- To see lace being made in real-time, head to Martina Vidal, where lacemakers have been tatting for four generations. This atelier has three floors of lace clothing, housewares, and gifts. And if you can't find what you're looking for there, Emilia Burano is another good shop to find authentic lace.
- Although it may not be as famous as the one in Pisa, it's worth noting that Burano also has a leaning tower. The former bell tower of the 17th century San Martino Church is a great spot for pictures.
- To learn more about the history and way of life on the lagoon, you can take a boat tour with Domenico and Enrico of Pescaturismo Nettuno. Both are fishermen who are deeply committed to preserving the natural beauty and native traditions of Burano and the lagoon. On this tour, you'll get to ride in an authentic bragosso, a fishing boat, while supporting sustainable tourism in Burano.
What to Eat and Drink
Being an island, seafood is the specialty of the area. Freshly caught fish from the surrounding lagoon and the Adriatic Sea are prepared in restaurants throughout Burano, with local highlights including cod cooked in butter or cuttlefish prepared in its ink. If you aren't a fan of seafood, then try polenta, which originally comes from the Venice region. And you can almost never go wrong with a pizzeria in Italy.
As with most places that cater to tourists, it can be difficult finding local restaurants with high-quality food. Trattoria da Primo e Paolo just a short walk off of the main square serves some of the best seafood, while Trattoria a Gatto Nero has been a Burano legend since 1965.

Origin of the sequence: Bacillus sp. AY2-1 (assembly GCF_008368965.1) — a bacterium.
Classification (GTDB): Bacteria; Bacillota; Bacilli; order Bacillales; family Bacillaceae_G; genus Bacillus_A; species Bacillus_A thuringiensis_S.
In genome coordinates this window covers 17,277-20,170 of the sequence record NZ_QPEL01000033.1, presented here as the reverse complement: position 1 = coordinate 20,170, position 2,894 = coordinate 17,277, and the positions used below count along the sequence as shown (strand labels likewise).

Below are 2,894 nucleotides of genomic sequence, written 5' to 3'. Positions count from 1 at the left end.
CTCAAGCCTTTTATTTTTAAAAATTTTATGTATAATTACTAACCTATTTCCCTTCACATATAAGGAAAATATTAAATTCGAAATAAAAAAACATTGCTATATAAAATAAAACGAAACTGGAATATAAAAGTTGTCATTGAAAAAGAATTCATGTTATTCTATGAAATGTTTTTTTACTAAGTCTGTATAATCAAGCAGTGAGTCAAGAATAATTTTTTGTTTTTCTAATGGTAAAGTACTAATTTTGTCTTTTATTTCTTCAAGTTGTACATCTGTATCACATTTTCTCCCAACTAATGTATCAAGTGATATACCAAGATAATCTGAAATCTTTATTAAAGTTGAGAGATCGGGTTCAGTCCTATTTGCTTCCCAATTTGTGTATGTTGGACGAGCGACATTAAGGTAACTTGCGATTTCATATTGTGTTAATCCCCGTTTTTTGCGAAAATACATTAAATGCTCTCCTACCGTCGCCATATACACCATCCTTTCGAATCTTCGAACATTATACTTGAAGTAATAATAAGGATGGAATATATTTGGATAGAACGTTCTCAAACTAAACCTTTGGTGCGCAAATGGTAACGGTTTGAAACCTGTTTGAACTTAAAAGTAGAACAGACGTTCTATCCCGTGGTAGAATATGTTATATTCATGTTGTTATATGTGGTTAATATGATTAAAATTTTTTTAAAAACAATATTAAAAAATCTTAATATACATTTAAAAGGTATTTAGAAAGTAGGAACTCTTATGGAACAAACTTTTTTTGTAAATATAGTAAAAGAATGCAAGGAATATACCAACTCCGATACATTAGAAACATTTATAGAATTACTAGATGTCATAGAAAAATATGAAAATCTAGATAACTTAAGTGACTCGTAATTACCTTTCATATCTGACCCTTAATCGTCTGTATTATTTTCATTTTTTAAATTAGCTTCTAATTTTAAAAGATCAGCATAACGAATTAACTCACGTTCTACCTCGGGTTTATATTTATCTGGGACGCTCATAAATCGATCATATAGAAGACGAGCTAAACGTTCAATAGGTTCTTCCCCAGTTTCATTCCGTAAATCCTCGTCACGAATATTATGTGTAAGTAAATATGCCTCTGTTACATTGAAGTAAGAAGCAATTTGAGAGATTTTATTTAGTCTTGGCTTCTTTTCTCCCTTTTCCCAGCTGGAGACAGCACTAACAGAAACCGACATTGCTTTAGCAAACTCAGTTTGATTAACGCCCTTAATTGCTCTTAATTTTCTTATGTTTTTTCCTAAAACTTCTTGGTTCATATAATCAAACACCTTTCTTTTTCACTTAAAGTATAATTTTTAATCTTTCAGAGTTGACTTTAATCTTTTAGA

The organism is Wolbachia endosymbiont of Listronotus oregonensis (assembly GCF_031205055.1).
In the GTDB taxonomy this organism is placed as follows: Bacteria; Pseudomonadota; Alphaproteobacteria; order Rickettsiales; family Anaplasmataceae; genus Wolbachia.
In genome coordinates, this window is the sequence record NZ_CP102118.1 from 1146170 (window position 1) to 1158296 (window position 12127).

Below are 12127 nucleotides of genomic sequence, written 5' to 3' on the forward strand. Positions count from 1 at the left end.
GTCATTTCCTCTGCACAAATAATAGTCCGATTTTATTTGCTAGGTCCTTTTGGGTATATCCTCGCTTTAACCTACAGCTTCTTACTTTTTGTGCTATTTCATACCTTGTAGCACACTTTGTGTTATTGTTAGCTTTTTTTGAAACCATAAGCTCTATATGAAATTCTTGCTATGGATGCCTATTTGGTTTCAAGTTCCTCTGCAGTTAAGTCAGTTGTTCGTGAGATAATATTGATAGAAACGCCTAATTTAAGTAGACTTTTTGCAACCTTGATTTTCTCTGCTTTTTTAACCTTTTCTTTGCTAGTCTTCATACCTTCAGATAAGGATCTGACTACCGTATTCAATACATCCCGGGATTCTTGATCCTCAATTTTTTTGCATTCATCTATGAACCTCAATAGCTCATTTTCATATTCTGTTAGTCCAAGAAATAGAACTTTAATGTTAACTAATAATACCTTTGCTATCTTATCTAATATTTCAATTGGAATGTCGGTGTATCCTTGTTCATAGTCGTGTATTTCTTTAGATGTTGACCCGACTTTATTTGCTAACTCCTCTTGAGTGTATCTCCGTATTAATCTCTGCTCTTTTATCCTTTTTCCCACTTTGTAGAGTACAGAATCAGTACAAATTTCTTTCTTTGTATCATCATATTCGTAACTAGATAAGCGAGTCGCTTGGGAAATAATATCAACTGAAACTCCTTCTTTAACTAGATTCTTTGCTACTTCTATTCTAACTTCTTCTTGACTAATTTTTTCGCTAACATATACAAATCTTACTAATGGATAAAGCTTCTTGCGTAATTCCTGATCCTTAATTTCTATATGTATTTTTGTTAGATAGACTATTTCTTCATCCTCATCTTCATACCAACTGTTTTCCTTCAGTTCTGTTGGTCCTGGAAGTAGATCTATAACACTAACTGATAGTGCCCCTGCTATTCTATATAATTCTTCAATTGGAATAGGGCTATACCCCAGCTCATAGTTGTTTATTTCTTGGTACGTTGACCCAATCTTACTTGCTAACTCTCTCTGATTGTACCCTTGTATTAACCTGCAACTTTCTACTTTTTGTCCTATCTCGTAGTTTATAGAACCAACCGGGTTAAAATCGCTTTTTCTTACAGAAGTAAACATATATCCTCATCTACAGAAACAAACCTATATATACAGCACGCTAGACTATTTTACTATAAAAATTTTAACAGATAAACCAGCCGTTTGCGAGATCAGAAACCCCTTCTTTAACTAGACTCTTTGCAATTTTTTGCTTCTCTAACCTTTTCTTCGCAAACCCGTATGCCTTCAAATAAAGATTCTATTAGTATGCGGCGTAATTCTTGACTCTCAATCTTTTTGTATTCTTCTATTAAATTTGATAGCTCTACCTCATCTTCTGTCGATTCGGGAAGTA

For a truly authentic Venetian experience, seek out a local wine bar, or bacaro. These homey bars specialize in house wines and little tapa-sized snacks called cicchetti, perfect for an early evening pick-me-up between lunch and dinner. Even though vino is the Italian word for wine, do like the locals do and order an ombra when you're in a bacaro. These are small glasses of regional wine that usually cost just a couple of dollars, at most.
Where to Stay
There are some Airbnb options on Burano, but there are only a few hotels such as the Casa Burano, which offers sleek modern rooms spread out over three traditional, colorful houses. It's easy to just visit for the day and return to Venice later, but spending the night on Burano is a magical experience. After the daytime crowds head back to their hotels in Venice, the canals go quiet and residents come out to talk and play cards, fishermen tend to their boats, and church bells call worshippers to mass. It's a quiet, authentic side of Venice that few tourists get to see.
Few cities offer maritime public transportation, but for the islands around the Venice Lagoon, it's the only way to get around. Take Line 12 of the vaporetto ferry to get to Burano and other islands, which leaves Venice from the Fondamente Nove dock. A one-way journey costs 7.50 euros, or about $9, and the trip takes roughly 40 minutes.
You could take a private water taxi from Venice to Burano, but be prepared to pay for it. A water taxi from Venice to Burano comes out to about $130 euros or more, which converts to over $160.
Money Saving Tips
- Avoid the high season of tourism to save on flights and accommodations, which lasts all summer and during holiday periods such as Christmas break and Carnival (Mardi Gras).
- To get to Burano, use public transportation. Taking a water taxi can eat up your entire day's budget, while the vaporetto ferries are inexpensive and a thrill to ride.
- Look at accommodations in Burano instead of just spending the day. Most tourists choose to stay in Venice, so you can usually save some euros (and have a more authentic experience) by sleeping in Burano.
- Don't feel obliged to leave a tip. Many restaurants in the Venice area add on a coperto surcharge per diner, so check the bill. If there's no extra charge and the service was good, leave an extra euro or two in a casual bar and about a 10 percent tip in nicer restaurants.